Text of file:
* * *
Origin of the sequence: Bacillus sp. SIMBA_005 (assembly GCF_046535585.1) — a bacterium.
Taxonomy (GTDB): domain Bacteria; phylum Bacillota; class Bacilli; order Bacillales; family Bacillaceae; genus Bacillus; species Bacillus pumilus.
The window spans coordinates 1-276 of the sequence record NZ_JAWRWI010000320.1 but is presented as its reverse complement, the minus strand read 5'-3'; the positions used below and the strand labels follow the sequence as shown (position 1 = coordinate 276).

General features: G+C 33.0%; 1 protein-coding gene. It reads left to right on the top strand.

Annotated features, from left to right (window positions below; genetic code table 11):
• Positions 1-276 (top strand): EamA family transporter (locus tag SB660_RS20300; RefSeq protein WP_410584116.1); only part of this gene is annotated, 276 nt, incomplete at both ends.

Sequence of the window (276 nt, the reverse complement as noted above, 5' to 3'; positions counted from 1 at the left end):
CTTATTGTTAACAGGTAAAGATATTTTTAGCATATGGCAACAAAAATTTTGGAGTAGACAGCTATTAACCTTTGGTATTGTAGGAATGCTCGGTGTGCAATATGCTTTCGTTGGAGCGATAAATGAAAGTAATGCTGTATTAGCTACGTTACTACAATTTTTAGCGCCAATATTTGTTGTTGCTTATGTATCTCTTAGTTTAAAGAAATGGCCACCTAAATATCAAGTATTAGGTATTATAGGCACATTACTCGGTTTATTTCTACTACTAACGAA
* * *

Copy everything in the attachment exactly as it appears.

Origin of the sequence: Bacillus sp. SIMBA_005 (assembly GCF_046535585.1) — a bacterium.
Taxonomy (GTDB): domain Bacteria; phylum Bacillota; class Bacilli; order Bacillales; family Bacillaceae; genus Bacillus; species Bacillus pumilus.
The window spans coordinates 1-276 of the sequence record NZ_JAWRWI010000320.1 but is presented as its reverse complement, the minus strand read 5'-3'; the positions used below and the strand labels follow the sequence as shown (position 1 = coordinate 276).

General features: G+C 33.0%; 1 protein-coding gene. It reads left to right on the top strand.

Annotated features, from left to right (window positions below; genetic code table 11):
• Positions 1-276 (top strand): EamA family transporter (locus tag SB660_RS20300; RefSeq protein WP_410584116.1); only part of this gene is annotated, 276 nt, incomplete at both ends.

Sequence of the window (276 nt, the reverse complement as noted above, 5' to 3'; positions counted from 1 at the left end):
CTTATTGTTAACAGGTAAAGATATTTTTAGCATATGGCAACAAAAATTTTGGAGTAGACAGCTATTAACCTTTGGTATTGTAGGAATGCTCGGTGTGCAATATGCTTTCGTTGGAGCGATAAATGAAAGTAATGCTGTATTAGCTACGTTACTACAATTTTTAGCGCCAATATTTGTTGTTGCTTATGTATCTCTTAGTTTAAAGAAATGGCCACCTAAATATCAAGTATTAGGTATTATAGGCACATTACTCGGTTTATTTCTACTACTAACGAA